LUCKILY, not everything you learnt when you were 17 needs to stay with you for life. Depending on your chosen career path, finding the area of a circle, quoting a psychological study or explaining the causes of the first world war won’t necessarily crop up often. But if you’re a driver, being able to read road signs is fairly important*.
According to a new study, though, only 27% of British drivers are confident that they could pass their driving theory test if they were asked to take it again today.
Worse still, the survey of 1,000 drivers by car dealer Robins and Day found that 28% of drivers have been at fault for a car accident due to misreading a road sign. Of these, nearly half have done so on more than one occasion.
Nearly double the amount of men (19%) have caused a crash due to misreading road signs as women (11%). Despite that, more men (31%) than women (22%) think they could pass their test if they were to take it again today.
When it comes to regional competency, the study found that drivers from Manchester are most likely to cause a crash due to misreading a road sign, with 41% of Mancunians admitting to it. Or perhaps they’re more honest than most.
Liverpool, only a stone’s throw from Manchester, is home to the most sign-savvy drivers, if the study is to be believed, with only 17% saying that they had caused a crash due to road sign confusion.
Young people, despite being more likely to have taken their theory tests recently, fared worse in a quiz created by Robins and Day, in which they were asked to identify real road signs and weed out fake signs created by the dealer. A quarter of 18-24 year-olds believed all the signs were real (despite a third having been invented for the quiz), compared to only 13% of 45-54 year-olds.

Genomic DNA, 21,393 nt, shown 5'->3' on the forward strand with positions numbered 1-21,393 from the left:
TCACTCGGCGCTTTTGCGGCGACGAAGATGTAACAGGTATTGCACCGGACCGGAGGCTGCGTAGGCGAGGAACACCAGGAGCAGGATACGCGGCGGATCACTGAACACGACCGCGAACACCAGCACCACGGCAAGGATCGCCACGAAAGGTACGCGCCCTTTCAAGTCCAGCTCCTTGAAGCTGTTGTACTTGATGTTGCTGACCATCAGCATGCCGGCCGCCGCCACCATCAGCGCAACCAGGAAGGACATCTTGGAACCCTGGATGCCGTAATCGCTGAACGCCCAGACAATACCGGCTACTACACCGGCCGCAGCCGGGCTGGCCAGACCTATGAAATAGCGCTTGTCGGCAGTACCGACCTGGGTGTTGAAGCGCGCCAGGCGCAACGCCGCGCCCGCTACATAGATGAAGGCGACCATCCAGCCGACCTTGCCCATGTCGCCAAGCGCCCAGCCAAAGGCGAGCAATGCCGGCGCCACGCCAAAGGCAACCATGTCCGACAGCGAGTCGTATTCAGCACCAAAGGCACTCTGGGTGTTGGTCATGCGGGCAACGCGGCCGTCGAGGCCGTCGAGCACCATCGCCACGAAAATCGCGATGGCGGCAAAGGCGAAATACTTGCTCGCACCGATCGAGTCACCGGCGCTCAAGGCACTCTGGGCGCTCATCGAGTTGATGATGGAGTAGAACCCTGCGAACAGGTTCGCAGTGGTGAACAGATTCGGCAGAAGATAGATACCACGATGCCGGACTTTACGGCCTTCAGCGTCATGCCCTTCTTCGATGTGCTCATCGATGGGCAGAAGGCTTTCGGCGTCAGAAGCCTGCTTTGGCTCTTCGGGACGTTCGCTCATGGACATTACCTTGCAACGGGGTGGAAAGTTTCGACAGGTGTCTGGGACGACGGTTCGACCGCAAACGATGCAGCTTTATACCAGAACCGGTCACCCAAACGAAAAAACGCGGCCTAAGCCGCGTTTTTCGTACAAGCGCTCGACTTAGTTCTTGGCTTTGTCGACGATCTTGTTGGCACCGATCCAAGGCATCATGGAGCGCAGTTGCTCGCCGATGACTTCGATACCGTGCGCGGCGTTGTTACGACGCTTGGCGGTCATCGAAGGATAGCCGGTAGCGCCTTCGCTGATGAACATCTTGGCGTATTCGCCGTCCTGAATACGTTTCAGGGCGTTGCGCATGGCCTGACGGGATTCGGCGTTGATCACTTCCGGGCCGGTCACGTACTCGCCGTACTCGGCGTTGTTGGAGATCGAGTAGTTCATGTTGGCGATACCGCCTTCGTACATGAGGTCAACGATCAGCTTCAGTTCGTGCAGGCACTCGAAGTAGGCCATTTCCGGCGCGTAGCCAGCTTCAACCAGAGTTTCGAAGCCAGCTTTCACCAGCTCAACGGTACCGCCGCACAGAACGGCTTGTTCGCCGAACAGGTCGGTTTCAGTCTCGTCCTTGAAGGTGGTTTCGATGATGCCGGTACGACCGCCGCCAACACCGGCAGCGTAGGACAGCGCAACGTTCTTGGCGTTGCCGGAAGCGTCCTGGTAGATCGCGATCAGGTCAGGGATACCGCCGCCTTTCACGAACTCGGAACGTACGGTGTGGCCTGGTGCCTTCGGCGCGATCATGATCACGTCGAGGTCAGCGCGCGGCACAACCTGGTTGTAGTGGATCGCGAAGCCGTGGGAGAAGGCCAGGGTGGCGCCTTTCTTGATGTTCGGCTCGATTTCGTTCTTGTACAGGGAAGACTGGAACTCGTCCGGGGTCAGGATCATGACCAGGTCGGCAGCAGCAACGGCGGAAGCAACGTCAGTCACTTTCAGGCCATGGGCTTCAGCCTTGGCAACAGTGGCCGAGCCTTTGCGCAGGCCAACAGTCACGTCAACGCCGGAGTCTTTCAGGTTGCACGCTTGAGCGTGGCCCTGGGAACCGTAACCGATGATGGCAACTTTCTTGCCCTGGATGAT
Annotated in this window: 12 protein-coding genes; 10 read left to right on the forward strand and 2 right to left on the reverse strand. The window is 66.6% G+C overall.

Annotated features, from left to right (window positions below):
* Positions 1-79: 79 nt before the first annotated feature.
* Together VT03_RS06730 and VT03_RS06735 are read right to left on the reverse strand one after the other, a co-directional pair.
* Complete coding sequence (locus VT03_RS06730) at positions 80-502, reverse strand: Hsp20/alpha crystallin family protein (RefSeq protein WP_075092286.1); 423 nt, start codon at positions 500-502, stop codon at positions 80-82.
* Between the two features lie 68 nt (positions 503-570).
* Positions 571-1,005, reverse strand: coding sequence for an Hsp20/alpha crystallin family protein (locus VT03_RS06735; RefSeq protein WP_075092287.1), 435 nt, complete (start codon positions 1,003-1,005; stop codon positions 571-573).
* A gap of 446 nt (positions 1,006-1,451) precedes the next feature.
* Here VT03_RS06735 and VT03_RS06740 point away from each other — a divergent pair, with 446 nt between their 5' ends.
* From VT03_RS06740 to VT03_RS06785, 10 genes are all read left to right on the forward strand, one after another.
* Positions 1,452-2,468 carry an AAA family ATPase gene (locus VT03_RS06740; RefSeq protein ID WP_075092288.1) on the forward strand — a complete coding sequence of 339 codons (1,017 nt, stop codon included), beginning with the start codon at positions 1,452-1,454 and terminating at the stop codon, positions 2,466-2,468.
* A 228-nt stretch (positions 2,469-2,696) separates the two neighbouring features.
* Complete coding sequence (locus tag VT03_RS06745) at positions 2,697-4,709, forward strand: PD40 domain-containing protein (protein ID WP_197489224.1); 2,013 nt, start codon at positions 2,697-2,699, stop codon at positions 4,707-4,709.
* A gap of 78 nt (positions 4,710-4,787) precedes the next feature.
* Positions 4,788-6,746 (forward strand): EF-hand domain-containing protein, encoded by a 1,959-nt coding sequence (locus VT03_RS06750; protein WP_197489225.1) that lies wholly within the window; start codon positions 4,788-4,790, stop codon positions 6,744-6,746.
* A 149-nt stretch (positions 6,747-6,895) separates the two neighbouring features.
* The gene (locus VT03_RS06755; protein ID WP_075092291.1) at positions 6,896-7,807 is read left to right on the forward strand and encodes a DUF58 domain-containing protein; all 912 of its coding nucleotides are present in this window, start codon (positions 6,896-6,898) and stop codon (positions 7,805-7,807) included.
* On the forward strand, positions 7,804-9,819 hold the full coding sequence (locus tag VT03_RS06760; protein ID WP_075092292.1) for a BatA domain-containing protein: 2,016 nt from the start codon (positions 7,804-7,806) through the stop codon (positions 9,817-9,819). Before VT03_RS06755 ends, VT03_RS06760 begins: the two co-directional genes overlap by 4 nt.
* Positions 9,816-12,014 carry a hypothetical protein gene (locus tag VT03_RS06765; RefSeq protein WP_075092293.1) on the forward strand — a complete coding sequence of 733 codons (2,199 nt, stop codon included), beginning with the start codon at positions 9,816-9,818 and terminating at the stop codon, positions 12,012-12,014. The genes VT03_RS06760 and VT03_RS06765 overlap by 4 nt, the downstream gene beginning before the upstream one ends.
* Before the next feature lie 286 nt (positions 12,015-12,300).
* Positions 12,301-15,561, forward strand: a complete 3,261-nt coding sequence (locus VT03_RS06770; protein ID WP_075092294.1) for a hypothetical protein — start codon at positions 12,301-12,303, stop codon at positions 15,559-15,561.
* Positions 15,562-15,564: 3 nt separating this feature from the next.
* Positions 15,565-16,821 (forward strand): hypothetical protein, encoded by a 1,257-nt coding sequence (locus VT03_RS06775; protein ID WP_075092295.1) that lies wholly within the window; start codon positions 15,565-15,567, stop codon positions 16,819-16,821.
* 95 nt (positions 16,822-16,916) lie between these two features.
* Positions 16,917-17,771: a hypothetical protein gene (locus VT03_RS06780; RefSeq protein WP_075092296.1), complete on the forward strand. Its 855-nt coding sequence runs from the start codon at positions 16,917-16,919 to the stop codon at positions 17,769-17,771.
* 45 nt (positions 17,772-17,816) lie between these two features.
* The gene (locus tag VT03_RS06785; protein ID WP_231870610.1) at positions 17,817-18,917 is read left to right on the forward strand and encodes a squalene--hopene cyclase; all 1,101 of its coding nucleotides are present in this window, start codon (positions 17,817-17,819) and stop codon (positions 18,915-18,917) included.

Ciaran Taylor, digital marketing manager at Robins and Day, said: “While we may not actively re-take our driving theory test to help brush up our knowledge, our research has certainly highlighted how important it is for us to regularly remind ourselves of the signs we’re likely to encounter on the roads.
“With many of us spending less time on the roads right now, and more time at home, there’s no better opportunity to refresh your knowledge.”
There are three types of road signs — circular, triangular and rectangular. Circular signs order you to do something (in the sense that if you don’t follow them, you’re breaking the law), triangular signs warn (e.g. of upcoming sharp bends, or sheep) and rectangular signs inform (e.g. to indicate a bus lane).
Whether you think you’re one of the people who could pass a theory test right now, or you’re one of the 10% who are resigned to knowing they would definitely fail, you can test your knowledge in our own quiz below. In ours, all of the signs are real, though if you didn’t know that after completing it, there are bigger issues at hand.
* absolutely vital